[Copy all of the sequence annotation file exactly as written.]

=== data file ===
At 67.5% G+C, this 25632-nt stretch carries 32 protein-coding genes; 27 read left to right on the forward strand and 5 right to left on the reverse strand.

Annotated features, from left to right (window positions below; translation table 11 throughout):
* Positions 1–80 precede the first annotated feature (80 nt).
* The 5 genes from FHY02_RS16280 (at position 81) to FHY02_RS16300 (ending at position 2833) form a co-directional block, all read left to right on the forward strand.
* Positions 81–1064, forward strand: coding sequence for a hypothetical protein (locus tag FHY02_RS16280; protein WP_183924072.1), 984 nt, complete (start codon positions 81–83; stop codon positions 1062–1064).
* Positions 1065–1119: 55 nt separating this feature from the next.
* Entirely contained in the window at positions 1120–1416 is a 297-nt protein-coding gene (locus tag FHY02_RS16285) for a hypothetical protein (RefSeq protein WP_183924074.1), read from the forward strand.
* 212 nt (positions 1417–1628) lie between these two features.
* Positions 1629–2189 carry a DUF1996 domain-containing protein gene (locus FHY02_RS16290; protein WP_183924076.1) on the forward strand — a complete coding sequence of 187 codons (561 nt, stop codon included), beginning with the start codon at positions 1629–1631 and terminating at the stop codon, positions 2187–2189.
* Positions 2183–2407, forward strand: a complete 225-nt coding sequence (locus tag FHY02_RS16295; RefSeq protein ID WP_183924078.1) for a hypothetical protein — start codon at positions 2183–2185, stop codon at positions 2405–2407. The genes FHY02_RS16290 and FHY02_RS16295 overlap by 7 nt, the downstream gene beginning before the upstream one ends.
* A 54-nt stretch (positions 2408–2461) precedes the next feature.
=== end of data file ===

At 67.5% G+C, this 25632-nt stretch carries 32 protein-coding genes; 27 read left to right on the forward strand and 5 right to left on the reverse strand.

Annotated features, from left to right (window positions below; translation table 11 throughout):
* Positions 1–80 precede the first annotated feature (80 nt).
* The 5 genes from FHY02_RS16280 (at position 81) to FHY02_RS16300 (ending at position 2833) form a co-directional block, all read left to right on the forward strand.
* Positions 81–1064, forward strand: coding sequence for a hypothetical protein (locus tag FHY02_RS16280; protein WP_183924072.1), 984 nt, complete (start codon positions 81–83; stop codon positions 1062–1064).
* Positions 1065–1119: 55 nt separating this feature from the next.
* Entirely contained in the window at positions 1120–1416 is a 297-nt protein-coding gene (locus tag FHY02_RS16285) for a hypothetical protein (RefSeq protein WP_183924074.1), read from the forward strand.
* 212 nt (positions 1417–1628) lie between these two features.
* Positions 1629–2189 carry a DUF1996 domain-containing protein gene (locus FHY02_RS16290; protein WP_183924076.1) on the forward strand — a complete coding sequence of 187 codons (561 nt, stop codon included), beginning with the start codon at positions 1629–1631 and terminating at the stop codon, positions 2187–2189.
* Positions 2183–2407, forward strand: a complete 225-nt coding sequence (locus tag FHY02_RS16295; RefSeq protein ID WP_183924078.1) for a hypothetical protein — start codon at positions 2183–2185, stop codon at positions 2405–2407. The genes FHY02_RS16290 and FHY02_RS16295 overlap by 7 nt, the downstream gene beginning before the upstream one ends.
* A 54-nt stretch (positions 2408–2461) precedes the next feature.